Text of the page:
We are happy to announce the winners of the 2021 Community Garden Photo Contest! We had…
The 2018 Giving Garden has been put to bed, with a blanket of peas and oats as cover. Garlic for next spring is being planted later this week. While the weather presented some challenges this year, the Giving Garden lived up to its name, providing thousands of pounds of high-quality organic produce to local meal sites and food pantries.
This year the half-acre Giving Garden was led by Ellena Baum, beginning as a TerraCorps service member and finishing as our newest employee and Local Food Educator. Under Ellena’s guidance, the garden grew as a place of connection. At the beginning of the season, people came together to learn about cultivating mushrooms themselves while also inoculating logs that will grow shiitakes at the garden in the future. Throughout the season, the garden was lucky to host vibrant and talented interns and work study students from Smith College, Mount Holyoke College and Reed College as well as a teen group from Abundance Farm. Relationships were also formed with the strong group of volunteers who gave hundreds of hours of their time to the garden throughout the season.
Young people visited the garden in the spring during a series of field trips. From early morning volunteer hours to beat the heat, to spirited groups of school children, the Giving Garden was a hub of people interacting around a common mission: providing healthy local produce to those who need it.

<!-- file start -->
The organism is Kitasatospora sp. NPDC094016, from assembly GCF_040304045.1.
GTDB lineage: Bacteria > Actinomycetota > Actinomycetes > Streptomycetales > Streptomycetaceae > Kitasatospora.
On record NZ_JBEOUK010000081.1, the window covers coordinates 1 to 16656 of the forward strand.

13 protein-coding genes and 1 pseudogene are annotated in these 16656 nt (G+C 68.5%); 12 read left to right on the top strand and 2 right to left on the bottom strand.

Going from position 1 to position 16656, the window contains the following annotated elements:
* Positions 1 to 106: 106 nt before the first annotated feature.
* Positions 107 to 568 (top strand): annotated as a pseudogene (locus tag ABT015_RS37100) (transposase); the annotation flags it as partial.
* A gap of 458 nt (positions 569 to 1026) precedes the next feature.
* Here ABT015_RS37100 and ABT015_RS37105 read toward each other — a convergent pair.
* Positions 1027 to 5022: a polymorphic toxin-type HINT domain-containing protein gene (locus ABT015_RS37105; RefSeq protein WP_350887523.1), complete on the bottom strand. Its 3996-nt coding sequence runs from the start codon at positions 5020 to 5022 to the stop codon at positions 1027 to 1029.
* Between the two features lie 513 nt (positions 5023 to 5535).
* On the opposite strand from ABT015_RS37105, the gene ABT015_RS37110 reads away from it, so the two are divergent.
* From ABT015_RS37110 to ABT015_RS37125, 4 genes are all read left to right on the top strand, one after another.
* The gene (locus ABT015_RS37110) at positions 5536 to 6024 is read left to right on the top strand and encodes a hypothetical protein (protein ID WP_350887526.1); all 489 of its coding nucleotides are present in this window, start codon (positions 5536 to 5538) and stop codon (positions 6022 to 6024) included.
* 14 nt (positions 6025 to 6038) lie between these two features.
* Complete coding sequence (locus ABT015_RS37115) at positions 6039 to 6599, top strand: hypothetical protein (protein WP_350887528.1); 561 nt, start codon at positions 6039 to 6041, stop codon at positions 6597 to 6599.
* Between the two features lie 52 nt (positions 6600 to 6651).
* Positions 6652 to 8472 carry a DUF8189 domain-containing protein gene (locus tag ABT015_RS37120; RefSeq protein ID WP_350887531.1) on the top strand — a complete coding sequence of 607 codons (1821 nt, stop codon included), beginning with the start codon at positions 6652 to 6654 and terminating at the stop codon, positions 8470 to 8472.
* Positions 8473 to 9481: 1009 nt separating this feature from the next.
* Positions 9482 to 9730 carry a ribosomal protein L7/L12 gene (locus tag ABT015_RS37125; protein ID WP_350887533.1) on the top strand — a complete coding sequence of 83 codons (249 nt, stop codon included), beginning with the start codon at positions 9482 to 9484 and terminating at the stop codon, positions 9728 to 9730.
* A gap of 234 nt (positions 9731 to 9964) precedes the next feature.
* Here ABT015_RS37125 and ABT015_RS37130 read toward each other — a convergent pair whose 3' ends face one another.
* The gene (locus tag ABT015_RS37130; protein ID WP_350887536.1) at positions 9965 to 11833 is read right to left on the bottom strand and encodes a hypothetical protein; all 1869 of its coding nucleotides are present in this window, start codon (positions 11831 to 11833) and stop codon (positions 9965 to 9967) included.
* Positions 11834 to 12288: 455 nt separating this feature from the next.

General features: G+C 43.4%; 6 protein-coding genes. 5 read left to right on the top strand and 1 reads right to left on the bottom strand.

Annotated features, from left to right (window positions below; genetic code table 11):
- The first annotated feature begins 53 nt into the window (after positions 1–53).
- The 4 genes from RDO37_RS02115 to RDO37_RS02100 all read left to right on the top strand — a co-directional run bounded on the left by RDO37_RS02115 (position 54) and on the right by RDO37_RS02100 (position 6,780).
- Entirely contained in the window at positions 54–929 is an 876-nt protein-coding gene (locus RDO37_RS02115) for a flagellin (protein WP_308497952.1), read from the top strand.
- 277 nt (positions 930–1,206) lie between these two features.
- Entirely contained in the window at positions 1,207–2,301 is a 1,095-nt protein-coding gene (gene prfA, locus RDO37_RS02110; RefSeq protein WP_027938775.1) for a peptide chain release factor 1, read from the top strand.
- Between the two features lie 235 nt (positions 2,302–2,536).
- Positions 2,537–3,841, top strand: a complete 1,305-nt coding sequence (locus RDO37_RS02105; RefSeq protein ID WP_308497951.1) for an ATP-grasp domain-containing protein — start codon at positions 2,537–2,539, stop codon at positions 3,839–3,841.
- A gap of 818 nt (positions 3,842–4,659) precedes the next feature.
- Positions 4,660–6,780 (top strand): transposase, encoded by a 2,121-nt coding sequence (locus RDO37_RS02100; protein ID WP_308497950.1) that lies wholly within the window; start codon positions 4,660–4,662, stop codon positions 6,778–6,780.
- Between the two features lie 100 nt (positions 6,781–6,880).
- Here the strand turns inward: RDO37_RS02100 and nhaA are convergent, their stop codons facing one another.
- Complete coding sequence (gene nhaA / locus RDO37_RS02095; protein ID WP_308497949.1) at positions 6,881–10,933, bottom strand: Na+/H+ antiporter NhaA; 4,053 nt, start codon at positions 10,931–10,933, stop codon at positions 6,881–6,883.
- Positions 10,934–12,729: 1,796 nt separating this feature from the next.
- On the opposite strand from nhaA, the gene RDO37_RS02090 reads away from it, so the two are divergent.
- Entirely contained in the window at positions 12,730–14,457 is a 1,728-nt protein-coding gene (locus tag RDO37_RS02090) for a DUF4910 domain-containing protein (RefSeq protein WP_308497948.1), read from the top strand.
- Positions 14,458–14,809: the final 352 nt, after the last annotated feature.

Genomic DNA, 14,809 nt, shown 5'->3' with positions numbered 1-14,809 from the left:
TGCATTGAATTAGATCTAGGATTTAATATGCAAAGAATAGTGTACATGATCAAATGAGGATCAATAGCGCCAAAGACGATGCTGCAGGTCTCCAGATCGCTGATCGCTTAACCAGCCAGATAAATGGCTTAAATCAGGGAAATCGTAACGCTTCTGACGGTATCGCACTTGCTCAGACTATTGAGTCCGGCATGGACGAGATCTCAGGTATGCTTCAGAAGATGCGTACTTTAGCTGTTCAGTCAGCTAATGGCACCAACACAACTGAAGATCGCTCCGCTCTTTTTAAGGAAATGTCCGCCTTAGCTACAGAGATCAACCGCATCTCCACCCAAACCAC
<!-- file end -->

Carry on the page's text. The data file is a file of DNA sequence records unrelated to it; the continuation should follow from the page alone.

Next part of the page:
This year we grew 25 different types of vegetables and herbs, delivering over 8,000 pounds of produce was donated to our partners! The most abundant crops were lettuce, summer squash, tomatoes, cucumbers, cabbage, herbs and greens. The chart below shows the pounds of each type of vegetable delivered to each partner organization. As regular deliveries began, we enjoyed our weekly interactions with local partners.
The majority of our produce was donated to the Northampton Survival Center, MANNA Soup Kitchens, Star Light Center and the Easthampton Community Center. We also contributed food to Abundance Farm, Clinical & Support Options and our own Red Bag Share. It was rewarding to hear about what the kitchens were cooking up with our herbs and veggies, and to see our vegetables show up transformed into gourmet meals on the MANNA Facebook page!
“I can’t tell you how much fun it is to cook with the awesome produce from Grow Food Northampton! Today’s tomato pie was a dream! Thank you for your generosity.” -MANNA Soup Kitchen
Work in the garden includes: planning, seed and seedling orders, bed preparation, planting, weeding, harvesting, overseeing volunteers, and management of cover crops and soil quality. Ellena worked with NOFA-MA to incorporate new soil analysis and altered practices to reduce tillage, providing a small-scale example of vegetable growing practices that increase soil carbon.
We are grateful to our donors who support our food access programs and to the Harvard Pilgrim Health Care Foundation, whose grant has supported the Giving Garden and our other food access programs for the past three seasons.